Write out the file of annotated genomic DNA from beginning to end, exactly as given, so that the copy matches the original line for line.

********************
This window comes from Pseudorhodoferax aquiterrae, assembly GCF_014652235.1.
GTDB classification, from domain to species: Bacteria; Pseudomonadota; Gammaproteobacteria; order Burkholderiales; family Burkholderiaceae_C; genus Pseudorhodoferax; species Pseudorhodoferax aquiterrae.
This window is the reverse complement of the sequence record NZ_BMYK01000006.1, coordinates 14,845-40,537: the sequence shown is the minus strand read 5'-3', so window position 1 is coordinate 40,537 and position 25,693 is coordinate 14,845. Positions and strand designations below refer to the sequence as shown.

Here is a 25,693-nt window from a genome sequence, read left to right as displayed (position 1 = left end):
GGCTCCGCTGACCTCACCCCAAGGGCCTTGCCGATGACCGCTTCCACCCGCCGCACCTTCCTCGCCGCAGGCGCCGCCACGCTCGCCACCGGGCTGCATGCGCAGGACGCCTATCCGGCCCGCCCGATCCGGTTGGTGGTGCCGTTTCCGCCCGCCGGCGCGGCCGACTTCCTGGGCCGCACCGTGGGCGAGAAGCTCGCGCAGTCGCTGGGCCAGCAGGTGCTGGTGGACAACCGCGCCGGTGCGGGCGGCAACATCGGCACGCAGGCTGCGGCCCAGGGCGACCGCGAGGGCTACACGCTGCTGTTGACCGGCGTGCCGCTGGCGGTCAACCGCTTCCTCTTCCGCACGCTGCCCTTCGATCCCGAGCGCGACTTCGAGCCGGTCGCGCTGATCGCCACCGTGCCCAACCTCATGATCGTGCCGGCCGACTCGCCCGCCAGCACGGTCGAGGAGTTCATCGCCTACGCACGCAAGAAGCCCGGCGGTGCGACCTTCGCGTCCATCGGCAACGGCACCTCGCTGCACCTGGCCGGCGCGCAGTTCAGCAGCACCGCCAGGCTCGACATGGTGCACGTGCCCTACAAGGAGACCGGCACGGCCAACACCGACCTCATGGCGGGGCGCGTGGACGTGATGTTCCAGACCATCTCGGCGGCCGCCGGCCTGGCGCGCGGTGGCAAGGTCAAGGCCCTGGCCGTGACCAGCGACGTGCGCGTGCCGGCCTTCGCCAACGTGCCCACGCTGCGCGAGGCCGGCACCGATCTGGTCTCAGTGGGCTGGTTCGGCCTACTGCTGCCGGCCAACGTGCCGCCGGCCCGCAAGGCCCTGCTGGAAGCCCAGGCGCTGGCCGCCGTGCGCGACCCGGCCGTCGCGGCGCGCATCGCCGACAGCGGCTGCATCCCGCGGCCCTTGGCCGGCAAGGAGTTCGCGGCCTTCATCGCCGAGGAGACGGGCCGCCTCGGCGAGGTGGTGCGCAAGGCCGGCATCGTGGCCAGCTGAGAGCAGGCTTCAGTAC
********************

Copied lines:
This window comes from Pseudorhodoferax aquiterrae, assembly GCF_014652235.1.
GTDB classification, from domain to species: Bacteria; Pseudomonadota; Gammaproteobacteria; order Burkholderiales; family Burkholderiaceae_C; genus Pseudorhodoferax; species Pseudorhodoferax aquiterrae.
This window is the reverse complement of the sequence record NZ_BMYK01000006.1, coordinates 14,845-40,537: the sequence shown is the minus strand read 5'-3', so window position 1 is coordinate 40,537 and position 25,693 is coordinate 14,845. Positions and strand designations below refer to the sequence as shown.

Here is a 25,693-nt window from a genome sequence, read left to right as displayed (position 1 = left end):
GGCTCCGCTGACCTCACCCCAAGGGCCTTGCCGATGACCGCTTCCACCCGCCGCACCTTCCTCGCCGCAGGCGCCGCCACGCTCGCCACCGGGCTGCATGCGCAGGACGCCTATCCGGCCCGCCCGATCCGGTTGGTGGTGCCGTTTCCGCCCGCCGGCGCGGCCGACTTCCTGGGCCGCACCGTGGGCGAGAAGCTCGCGCAGTCGCTGGGCCAGCAGGTGCTGGTGGACAACCGCGCCGGTGCGGGCGGCAACATCGGCACGCAGGCTGCGGCCCAGGGCGACCGCGAGGGCTACACGCTGCTGTTGACCGGCGTGCCGCTGGCGGTCAACCGCTTCCTCTTCCGCACGCTGCCCTTCGATCCCGAGCGCGACTTCGAGCCGGTCGCGCTGATCGCCACCGTGCCCAACCTCATGATCGTGCCGGCCGACTCGCCCGCCAGCACGGTCGAGGAGTTCATCGCCTACGCACGCAAGAAGCCCGGCGGTGCGACCTTCGCGTCCATCGGCAACGGCACCTCGCTGCACCTGGCCGGCGCGCAGTTCAGCAGCACCGCCAGGCTCGACATGGTGCACGTGCCCTACAAGGAGACCGGCACGGCCAACACCGACCTCATGGCGGGGCGCGTGGACGTGATGTTCCAGACCATCTCGGCGGCCGCCGGCCTGGCGCGCGGTGGCAAGGTCAAGGCCCTGGCCGTGACCAGCGACGTGCGCGTGCCGGCCTTCGCCAACGTGCCCACGCTGCGCGAGGCCGGCACCGATCTGGTCTCAGTGGGCTGGTTCGGCCTACTGCTGCCGGCCAACGTGCCGCCGGCCCGCAAGGCCCTGCTGGAAGCCCAGGCGCTGGCCGCCGTGCGCGACCCGGCCGTCGCGGCGCGCATCGCCGACAGCGGCTGCATCCCGCGGCCCTTGGCCGGCAAGGAGTTCGCGGCCTTCATCGCCGAGGAGACGGGCCGCCTCGGCGAGGTGGTGCGCAAGGCCGGCATCGTGGCCAGCTGAGAGCAGGCTTCAGTAC